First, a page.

15 August 2018

The Geometry of Land in the Law

Although this analysis narrates the English common law juridical conceptualisation of LAND, it is submitted here as a comparative reference.
"Cuius est solum, eius est usque ad coelum et ad inferos.


We can consider land in its physical manifestation and explain its creation, existence and history – the great tectonic plates sitting and moving upon the semi-liquid mantle rocks beneath the crust, the mountains, islands, rocks, sand and soil that form the land mass of the continents, the watercourses and the great ocean.

Geology and Physics explain how the land came to be as well as the formation of the oceans that define the boundaries of the continental land masses generally above sea level.

Chemistry evidences elemental composition.

Biology and the Earth Sciences describe Life on the land and in the seas. There has developed a whole body of international jurisprudence to protect the land - the environment and the degradation of the multitude of complex ecosystems.

Even though our planet's surface is 70% drowned in ocean, we still call it Terra; again emphasising the central notion of the land in human consciousness.

Hardly any societies took to living on the waters permanently, although some did.[0]


We can consider land as the subject of identification, diagrammatic abstract representation, measurements, dimensions and the creation and imposition onto the landscape of these measurements as fictional abstract boundaries defining a parcel of land that may or may not be evidenced by occupations.

This is the science of surveying. Known and deployed by the ancients to define boundaries for the administration of power, agriculture, urban development and temple and tomb constructions of vast magnitude. It remains the method of identification of land parcels today.

Although there are many much more ancient historical texts, the Domesday Book is of some fame; it being a manuscript record of the Great Survey of England and Wales ordered by King William the Conqueror where he sought to identify the land within the kingdom; how it was occupied, and "by what sort of men". He commissioned agents into each shire instructing them to find out:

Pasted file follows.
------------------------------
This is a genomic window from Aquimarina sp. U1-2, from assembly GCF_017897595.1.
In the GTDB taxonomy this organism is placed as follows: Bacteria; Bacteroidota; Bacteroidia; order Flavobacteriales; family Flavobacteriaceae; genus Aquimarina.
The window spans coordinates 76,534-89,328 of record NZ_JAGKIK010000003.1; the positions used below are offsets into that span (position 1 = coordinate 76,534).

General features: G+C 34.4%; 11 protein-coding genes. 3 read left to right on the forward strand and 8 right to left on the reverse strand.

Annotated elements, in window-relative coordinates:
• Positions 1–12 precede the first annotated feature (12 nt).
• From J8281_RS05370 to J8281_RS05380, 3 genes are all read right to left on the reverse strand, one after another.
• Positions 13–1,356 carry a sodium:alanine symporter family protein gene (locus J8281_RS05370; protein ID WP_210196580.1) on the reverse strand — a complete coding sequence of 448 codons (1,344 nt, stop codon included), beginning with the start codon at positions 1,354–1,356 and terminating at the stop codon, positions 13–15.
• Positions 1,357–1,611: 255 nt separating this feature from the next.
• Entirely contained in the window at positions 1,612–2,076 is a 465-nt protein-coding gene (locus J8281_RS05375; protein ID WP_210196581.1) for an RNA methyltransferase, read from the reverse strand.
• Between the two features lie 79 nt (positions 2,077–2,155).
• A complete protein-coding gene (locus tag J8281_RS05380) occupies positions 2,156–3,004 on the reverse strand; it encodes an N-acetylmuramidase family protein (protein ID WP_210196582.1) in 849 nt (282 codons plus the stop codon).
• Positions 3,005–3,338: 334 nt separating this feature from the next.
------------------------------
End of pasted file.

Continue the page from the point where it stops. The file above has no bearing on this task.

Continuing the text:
"How many hundreds of hides were in the shire, what land the king himself had, and what stock upon the land; or, what dues he ought to have by the year from the shire." [1]


More substantially, land as property is the central consideration of socio-political organisation (liberal democracy), the rights of the individual and the State. Here, we must leave science and turn to the law for a full comprehension of how land became property. This was a process of the law. [2]

The conceptualisation of land as property is found in the land law.

Both the common law and the laws of the Parliament came to so highly regulate land and the relationship of humans to land became so clearly defined and entrenched in almost every single juridical system of societies – civilisations - and the peaceful enjoyment of life on the land, the shores of the oceans and abundant fresh waterways.